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Advocates Urge Congress To Provide Long-Term Funding For Children’s Health Insurance Program

Eight-year-old Abigail Gabriel hugs her mother as Pennsylvania Department of ...

Credit: Associated Press

Above: Eight-year-old Abigail Gabriel hugs her mother as Pennsylvania Department of Human Services Acting Secretary Teresa Miller talks about the Children's Health Insurance Program, CHIP, during a news conference, Dec. 7, 2017.

Congress has been unable to agree on a long-term funding deal for the popular Children’s Health Insurance Program, known as CHIP.

CHIP provides health insurance to 1.4 million California kids, and nine million nationwide.

CHIP funding expired last September, but Congress funded the program for three more months right before the holidays.

House Republicans passed a bill with long-term funding, but it was financed by cutting a public health program established under the Affordable Care Act.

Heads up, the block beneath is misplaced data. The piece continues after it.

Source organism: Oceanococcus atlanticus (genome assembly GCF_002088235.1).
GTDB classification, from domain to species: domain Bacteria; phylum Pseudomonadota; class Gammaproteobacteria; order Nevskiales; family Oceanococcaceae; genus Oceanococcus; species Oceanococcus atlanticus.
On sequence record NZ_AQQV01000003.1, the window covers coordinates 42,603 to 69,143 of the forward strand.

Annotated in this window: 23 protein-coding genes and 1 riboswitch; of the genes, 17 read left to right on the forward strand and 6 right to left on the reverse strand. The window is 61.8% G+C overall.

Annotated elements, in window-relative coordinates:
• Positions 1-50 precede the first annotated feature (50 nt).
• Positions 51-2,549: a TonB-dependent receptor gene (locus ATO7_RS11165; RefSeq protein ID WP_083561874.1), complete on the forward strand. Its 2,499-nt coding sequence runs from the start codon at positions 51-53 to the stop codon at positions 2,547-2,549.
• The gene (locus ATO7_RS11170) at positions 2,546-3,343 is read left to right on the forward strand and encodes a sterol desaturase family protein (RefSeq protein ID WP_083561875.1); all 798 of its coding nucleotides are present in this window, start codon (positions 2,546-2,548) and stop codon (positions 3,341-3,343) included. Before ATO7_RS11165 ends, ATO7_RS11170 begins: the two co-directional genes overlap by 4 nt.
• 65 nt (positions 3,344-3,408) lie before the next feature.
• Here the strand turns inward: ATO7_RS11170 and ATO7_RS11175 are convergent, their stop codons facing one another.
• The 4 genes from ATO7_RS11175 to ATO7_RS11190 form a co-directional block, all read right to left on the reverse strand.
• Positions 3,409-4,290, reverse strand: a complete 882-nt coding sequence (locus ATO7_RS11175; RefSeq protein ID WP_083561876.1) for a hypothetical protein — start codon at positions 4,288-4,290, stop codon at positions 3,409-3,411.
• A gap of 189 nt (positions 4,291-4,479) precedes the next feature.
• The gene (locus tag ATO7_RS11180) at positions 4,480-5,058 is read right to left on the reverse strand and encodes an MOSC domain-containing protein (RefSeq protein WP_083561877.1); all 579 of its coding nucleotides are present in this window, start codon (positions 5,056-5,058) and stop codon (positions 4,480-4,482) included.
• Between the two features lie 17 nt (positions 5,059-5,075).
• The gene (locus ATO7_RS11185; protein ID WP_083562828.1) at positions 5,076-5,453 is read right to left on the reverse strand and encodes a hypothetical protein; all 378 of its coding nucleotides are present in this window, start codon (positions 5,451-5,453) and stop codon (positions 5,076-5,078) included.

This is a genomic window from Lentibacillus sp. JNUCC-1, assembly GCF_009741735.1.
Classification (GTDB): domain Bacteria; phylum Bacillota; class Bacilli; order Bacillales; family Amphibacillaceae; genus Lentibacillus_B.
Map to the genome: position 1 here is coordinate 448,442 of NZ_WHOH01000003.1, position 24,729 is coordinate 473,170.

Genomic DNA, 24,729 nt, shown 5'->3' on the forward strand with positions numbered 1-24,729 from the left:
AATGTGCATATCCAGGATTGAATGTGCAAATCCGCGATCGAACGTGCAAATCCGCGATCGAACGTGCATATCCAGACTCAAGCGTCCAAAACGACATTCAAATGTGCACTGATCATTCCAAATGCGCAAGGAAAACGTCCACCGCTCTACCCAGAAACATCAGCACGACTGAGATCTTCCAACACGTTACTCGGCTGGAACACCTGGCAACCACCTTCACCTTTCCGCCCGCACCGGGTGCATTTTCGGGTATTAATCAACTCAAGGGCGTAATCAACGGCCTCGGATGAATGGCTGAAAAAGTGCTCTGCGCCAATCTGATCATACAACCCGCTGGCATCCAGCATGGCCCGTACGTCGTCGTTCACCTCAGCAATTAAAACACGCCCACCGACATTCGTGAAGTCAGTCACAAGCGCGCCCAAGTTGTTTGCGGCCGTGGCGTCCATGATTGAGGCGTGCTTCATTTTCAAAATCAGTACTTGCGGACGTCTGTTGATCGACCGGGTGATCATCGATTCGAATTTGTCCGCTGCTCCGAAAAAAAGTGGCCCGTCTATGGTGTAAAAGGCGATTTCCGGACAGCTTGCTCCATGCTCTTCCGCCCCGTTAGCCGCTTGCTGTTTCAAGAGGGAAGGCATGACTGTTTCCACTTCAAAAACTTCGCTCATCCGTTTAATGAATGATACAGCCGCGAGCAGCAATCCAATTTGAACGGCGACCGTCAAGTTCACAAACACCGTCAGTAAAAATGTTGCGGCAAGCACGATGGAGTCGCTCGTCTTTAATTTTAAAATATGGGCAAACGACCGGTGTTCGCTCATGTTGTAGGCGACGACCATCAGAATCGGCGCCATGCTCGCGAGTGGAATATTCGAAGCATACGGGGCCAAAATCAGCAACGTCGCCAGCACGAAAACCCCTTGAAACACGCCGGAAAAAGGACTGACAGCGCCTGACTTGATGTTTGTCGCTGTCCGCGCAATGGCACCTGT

Kelly Hardy, senior managing director of health policy for the Oakland-based nonprofit Children Now, said that's like robbing Peter to pay Paul.

“They are using children’s health really as a bargaining chip to pass something else that’s not as popular, holding children’s health hostage," she said. "It’s pretty disgusting."

Advocates are now pushing Congress to come up with a five-year deal.

A deal to provide long-term funding for the popular Children's Health Insurance Program, known as CHIP, remains elusive.


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